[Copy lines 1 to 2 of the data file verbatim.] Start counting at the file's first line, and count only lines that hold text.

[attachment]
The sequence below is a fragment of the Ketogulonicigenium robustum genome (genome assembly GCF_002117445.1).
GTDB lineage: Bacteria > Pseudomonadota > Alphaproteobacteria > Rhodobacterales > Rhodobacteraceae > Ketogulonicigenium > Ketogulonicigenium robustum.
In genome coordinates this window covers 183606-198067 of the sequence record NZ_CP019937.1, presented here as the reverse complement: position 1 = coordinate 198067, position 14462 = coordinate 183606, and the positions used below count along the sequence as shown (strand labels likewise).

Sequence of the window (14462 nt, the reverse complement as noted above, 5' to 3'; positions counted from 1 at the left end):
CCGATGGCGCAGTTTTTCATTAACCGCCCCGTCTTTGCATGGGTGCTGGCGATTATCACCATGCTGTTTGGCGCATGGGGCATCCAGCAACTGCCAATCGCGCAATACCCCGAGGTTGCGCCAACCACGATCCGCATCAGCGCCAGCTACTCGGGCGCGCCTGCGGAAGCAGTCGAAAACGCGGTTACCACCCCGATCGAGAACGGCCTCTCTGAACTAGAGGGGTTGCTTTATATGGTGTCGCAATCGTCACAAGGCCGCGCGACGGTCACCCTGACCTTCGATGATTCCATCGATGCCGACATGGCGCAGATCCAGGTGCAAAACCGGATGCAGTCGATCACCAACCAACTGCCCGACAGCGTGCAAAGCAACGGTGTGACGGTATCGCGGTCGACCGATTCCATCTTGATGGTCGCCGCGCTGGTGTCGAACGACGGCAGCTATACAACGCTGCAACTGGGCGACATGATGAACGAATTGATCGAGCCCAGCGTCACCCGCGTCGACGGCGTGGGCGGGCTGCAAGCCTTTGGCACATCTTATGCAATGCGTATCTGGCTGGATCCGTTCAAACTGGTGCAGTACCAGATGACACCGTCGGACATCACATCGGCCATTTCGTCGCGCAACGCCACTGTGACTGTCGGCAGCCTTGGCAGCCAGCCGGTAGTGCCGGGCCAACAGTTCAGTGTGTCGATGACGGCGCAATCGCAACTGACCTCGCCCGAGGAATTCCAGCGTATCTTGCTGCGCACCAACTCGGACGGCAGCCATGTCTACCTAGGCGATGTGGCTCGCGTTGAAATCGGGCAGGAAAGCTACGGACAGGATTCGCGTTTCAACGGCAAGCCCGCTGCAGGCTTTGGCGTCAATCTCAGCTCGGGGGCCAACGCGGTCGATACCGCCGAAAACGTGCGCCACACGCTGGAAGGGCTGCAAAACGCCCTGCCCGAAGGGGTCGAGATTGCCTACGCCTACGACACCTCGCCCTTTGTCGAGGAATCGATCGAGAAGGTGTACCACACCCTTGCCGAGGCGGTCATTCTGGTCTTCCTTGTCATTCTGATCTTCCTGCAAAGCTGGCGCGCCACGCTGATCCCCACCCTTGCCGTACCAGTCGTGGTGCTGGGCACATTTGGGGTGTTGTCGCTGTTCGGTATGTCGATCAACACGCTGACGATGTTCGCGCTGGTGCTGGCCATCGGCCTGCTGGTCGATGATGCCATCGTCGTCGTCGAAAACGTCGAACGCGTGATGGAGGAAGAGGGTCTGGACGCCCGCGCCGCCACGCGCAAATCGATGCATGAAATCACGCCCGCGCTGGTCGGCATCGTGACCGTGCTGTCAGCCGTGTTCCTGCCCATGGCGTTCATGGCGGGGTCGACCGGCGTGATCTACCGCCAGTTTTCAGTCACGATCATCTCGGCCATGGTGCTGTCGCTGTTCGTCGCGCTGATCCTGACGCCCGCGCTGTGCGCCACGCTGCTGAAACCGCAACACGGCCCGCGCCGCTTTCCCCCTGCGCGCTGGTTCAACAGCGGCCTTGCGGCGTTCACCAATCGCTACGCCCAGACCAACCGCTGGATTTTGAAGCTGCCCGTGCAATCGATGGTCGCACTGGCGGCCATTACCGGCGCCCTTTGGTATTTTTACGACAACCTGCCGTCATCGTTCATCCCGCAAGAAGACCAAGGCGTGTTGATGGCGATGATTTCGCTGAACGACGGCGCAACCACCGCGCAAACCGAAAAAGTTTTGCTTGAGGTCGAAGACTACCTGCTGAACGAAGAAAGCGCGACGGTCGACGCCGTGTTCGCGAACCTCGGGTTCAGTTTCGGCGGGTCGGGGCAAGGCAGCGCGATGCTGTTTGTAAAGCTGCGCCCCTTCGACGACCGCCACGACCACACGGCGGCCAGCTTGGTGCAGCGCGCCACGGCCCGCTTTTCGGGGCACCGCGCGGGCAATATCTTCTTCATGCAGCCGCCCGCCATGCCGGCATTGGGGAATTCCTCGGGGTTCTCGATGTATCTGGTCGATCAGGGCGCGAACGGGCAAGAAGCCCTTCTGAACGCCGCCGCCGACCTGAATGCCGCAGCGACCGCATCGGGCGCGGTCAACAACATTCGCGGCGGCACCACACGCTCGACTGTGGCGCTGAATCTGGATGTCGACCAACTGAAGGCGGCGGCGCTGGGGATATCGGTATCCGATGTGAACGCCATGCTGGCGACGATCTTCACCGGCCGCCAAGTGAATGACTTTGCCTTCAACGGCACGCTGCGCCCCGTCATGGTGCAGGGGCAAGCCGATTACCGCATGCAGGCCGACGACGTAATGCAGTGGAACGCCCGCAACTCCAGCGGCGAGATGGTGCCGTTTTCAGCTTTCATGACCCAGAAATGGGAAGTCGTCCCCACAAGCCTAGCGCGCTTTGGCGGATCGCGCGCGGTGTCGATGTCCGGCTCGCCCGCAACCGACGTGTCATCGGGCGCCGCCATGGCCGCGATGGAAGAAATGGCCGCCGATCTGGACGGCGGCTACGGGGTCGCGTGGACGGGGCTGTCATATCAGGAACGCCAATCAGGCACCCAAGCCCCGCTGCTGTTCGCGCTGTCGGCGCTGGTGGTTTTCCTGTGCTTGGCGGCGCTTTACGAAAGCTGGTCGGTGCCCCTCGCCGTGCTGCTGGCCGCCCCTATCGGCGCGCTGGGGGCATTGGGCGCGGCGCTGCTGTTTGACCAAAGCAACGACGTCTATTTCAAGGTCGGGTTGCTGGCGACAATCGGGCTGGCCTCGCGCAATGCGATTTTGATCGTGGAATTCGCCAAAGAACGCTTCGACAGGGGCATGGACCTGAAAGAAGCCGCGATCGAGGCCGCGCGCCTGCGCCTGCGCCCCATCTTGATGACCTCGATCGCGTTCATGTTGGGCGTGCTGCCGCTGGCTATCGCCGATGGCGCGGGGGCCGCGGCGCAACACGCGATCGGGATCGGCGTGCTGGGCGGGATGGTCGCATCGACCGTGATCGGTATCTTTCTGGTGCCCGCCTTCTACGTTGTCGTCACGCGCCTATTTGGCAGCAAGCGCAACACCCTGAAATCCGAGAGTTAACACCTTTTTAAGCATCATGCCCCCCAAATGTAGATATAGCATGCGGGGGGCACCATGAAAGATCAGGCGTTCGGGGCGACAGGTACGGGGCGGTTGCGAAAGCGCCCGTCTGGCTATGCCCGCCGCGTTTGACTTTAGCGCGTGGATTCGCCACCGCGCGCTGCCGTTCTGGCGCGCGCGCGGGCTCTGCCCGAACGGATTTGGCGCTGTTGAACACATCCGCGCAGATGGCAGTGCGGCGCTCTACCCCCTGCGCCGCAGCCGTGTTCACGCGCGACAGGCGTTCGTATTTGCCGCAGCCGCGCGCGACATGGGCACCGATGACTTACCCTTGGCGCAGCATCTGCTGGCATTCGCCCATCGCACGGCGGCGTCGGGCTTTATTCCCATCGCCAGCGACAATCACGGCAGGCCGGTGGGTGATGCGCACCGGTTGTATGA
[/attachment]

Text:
The sequence below is a fragment of the Ketogulonicigenium robustum genome (genome assembly GCF_002117445.1).
GTDB lineage: Bacteria > Pseudomonadota > Alphaproteobacteria > Rhodobacterales > Rhodobacteraceae > Ketogulonicigenium > Ketogulonicigenium robustum.